During those brief fateful moments, good triumphed over evil; the innocent were saved and the terrorists who threatened them were routed.
It was 11:30 pm Saturday night, June 27, 1976. The seventh night that over 100 Israelis, non-Israeli Jews, and the twelve-member Air France crew were held in the Entebbe airport since PFLP (Popular Front Liberation Palestine) terrorists and two West German supporters, hijacked the jet, Air France flight 139, while on the ground during a stopover in Athens as it was bound from Tel Aviv to Paris. The Ugandan regime under Idi Amin Dada supported the terrorists and gave them cover.
The flight was diverted to Benghazi airport in Libya for refueling and then headed for Entebbe.
The final deadline to meet the hijackers’ demands to release forty terrorists held in Israel and thirteen in West Germany, Switzerland, France and Kenya, was steadily approaching. Negotiations managed to postpone the approaching July 1 deadline for three days. On July 1, the non-Jewish passengers were released by the terrorists. The Air France crew chose to stay with the remaining hostages. On July 3, French diplomats involved in the negotiations had stated that there was no hope for an agreement.
Releasing the terrorists would embolden them and their sponsors to continue such operations. Not meeting the terrorists’ demands could result in a massacre.
As international attention was focused upon the events, the Israeli Cabinet covertly decided to give the green light to ‘Operation Thunderbolt’ to rescue the hostages. Four Israeli Hercules transport planes filled with Israel’s elite Sayeret Matkal commandos, along with medical teams, made their way to Uganda flying under radar over the Red Sea, in order to avoid detection by Egyptians and Saudis. By 11:30 PM, the planes had just landed at the surprisingly well-lit Entebbe airport without suspicion.
The weary hostages were sound asleep except for five who were playing bridge. The hijackers, eight in total, were also within the complex. There were also about eighty Ugandan troops around the airport.
The commandos drove toward the terminal in a Black Mercedes with Land Rover escorts, deceiving Ugandan guards to believe that Idi Amin was visiting. Two guards soon approached the vehicles and were shot, the ruse was now over. Time was of the essence. A few seconds delay could foil the entire operation. Taking a chance that the airport complex was not booby trapped, they headed toward the hostage compound. The commandos were just a few hundred yards away, then they burst in alerting the stunned hostages that they were Israelis and to stay down.
In the ensuing moments, there were bursts of gunfire within the terminal, and then it ended.
Nearby, eleven parked Soviet-made MIGS were destroyed, preventing pursuit of the Israeli aircraft.
The hostages were quickly escorted on board the Hercules transports, which headed home to Israel via a brief stop in Nairobi, Kenya, for refueling and medical treatment for some of the wounded.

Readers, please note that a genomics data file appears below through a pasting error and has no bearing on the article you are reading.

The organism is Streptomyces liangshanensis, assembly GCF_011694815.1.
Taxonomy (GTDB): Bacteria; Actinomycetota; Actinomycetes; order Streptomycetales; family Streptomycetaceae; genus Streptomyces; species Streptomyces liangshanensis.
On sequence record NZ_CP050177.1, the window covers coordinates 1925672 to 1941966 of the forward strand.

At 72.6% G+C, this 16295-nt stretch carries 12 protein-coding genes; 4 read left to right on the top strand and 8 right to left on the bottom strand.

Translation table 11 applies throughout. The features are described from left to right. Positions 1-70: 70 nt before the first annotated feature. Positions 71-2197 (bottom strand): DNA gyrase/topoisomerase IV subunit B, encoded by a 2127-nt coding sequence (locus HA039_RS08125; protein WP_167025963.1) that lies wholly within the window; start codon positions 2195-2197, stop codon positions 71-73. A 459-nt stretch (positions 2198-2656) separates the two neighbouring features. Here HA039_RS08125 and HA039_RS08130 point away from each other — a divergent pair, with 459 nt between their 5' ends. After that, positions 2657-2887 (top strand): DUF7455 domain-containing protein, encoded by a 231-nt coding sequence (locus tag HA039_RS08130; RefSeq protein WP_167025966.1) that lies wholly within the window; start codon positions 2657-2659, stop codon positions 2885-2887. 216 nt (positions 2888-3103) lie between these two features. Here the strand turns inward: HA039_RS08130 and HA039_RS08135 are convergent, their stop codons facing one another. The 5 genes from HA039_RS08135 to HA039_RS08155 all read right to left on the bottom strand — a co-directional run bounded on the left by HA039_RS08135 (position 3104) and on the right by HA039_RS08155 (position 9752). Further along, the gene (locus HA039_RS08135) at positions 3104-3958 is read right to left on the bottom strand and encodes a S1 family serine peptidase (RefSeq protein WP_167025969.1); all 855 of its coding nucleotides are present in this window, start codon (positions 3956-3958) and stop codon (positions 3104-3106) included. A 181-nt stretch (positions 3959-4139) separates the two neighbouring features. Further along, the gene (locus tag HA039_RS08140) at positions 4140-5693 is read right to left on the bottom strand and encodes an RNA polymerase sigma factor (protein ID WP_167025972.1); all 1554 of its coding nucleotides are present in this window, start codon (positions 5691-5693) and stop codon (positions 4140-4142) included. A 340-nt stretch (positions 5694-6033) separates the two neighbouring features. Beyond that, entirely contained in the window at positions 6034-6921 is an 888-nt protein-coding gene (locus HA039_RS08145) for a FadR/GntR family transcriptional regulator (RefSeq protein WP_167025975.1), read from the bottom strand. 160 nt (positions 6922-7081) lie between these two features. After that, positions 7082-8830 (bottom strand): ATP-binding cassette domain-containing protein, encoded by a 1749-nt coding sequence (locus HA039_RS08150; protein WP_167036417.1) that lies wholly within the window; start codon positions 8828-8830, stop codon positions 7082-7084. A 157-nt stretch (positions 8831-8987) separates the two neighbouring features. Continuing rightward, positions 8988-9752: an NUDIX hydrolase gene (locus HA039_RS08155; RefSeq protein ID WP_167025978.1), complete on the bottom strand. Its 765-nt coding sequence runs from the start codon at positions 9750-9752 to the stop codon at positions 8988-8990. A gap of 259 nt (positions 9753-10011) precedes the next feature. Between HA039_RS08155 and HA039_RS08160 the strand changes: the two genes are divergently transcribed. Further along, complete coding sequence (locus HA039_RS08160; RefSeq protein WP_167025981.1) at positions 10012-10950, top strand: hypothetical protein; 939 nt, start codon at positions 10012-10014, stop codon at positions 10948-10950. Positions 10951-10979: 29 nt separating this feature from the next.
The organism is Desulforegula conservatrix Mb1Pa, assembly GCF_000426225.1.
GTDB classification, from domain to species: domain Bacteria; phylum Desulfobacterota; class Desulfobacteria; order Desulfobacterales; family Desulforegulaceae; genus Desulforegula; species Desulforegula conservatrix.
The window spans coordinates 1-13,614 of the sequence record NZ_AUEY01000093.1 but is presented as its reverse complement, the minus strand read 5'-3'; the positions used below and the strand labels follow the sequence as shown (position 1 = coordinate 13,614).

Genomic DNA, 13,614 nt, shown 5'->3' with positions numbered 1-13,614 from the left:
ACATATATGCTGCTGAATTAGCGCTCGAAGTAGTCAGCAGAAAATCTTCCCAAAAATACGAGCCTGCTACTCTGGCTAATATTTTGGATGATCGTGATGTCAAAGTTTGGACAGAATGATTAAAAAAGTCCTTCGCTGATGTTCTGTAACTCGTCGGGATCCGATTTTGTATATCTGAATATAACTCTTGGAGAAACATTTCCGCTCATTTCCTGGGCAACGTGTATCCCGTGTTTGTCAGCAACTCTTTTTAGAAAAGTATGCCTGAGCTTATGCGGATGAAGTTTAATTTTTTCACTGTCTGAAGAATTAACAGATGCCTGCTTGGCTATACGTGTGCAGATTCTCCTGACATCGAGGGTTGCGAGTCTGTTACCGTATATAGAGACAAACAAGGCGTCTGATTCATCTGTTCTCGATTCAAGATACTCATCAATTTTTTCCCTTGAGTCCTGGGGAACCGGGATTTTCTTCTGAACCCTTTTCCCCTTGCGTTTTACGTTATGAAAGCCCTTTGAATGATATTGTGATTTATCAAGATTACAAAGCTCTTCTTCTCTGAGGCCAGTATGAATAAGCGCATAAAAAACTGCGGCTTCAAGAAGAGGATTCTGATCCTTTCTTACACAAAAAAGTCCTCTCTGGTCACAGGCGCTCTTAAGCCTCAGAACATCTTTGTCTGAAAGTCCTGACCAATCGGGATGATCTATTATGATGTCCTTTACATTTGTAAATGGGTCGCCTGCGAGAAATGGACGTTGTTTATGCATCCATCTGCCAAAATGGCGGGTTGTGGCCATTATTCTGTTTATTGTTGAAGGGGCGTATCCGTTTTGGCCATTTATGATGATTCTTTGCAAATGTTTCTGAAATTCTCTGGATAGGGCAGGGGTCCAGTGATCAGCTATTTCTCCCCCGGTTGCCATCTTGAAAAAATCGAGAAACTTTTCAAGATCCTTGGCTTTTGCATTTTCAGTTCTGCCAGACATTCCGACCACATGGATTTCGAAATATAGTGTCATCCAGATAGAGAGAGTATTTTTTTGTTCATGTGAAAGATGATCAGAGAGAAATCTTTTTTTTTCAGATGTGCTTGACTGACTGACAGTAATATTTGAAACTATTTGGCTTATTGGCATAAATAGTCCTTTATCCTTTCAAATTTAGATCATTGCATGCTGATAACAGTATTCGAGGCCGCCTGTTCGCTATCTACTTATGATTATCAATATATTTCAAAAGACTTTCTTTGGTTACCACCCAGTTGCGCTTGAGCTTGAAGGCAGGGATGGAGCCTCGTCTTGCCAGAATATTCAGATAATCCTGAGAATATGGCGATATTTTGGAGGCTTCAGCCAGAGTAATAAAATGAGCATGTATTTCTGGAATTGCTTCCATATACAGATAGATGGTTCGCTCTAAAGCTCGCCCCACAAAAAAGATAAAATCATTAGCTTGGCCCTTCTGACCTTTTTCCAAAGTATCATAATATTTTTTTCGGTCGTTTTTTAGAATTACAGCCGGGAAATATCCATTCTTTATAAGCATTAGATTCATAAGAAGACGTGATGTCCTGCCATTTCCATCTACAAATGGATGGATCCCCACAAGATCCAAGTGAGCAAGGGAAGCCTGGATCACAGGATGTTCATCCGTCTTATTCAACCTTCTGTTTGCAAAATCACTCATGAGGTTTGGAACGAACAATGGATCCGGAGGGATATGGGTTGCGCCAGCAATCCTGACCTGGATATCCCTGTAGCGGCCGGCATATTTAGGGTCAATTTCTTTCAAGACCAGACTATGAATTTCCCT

It took less than an hour to thwart the plans of the PFLP.
The operation was so bold that the Israeli cabinet only decided to proceed within hours of the deadline while the mission had already begun and planes were already en route. Overall commander, Brigadier-General Dan Shomron later described the daring and extreme difficulties of the rescue mission: “You had more than one hundred people sitting in a small room, surrounded by terrorists with their fingers on the trigger. They could fire in a fraction of a second. We had to fly seven hours land safely, drive to the terminal area where the hostages were being held, get inside, and eliminate the terrorists before any of them could fire.”
The eight hijackers died. One account puts the number of Ugandan troops killed at 20, another at 45. Three hostages were killed during the gunfireexchange, one was wounded and at least five Israeli commandoes were wounded. Israeli Commando Surin Hershko was shot and paralyzed. One passenger, Dora Bloch, a Jewish British citizen, who was hospitalized earlier for stomach pains was murdered the next day by Ugandan soldiers.
The rescue operation, was renamed Operation Yonatan in honor of its commander, Yonatan Netanyahu, 30, who was cut down by a Ugandan sentry.Netanyahu believed from the outset that the plan could be accomplished and his confidence influenced government leaders and his fellow commandos. On that day, one of Israel’s greatest soldiers had fallen.
On that day which also happened to be the American bicentennial, forces that threatened freedom were routed by courage and daring. In the UN General Assembly, some praised the mission, others condemned and criticized. No matter. All words aside, heroic actions spoke on that triumphant day.
Thirty six years later, as the threat of terrorism continues to loom large, the rescue at Entebbe stands as a model of victory and of how it is achieved.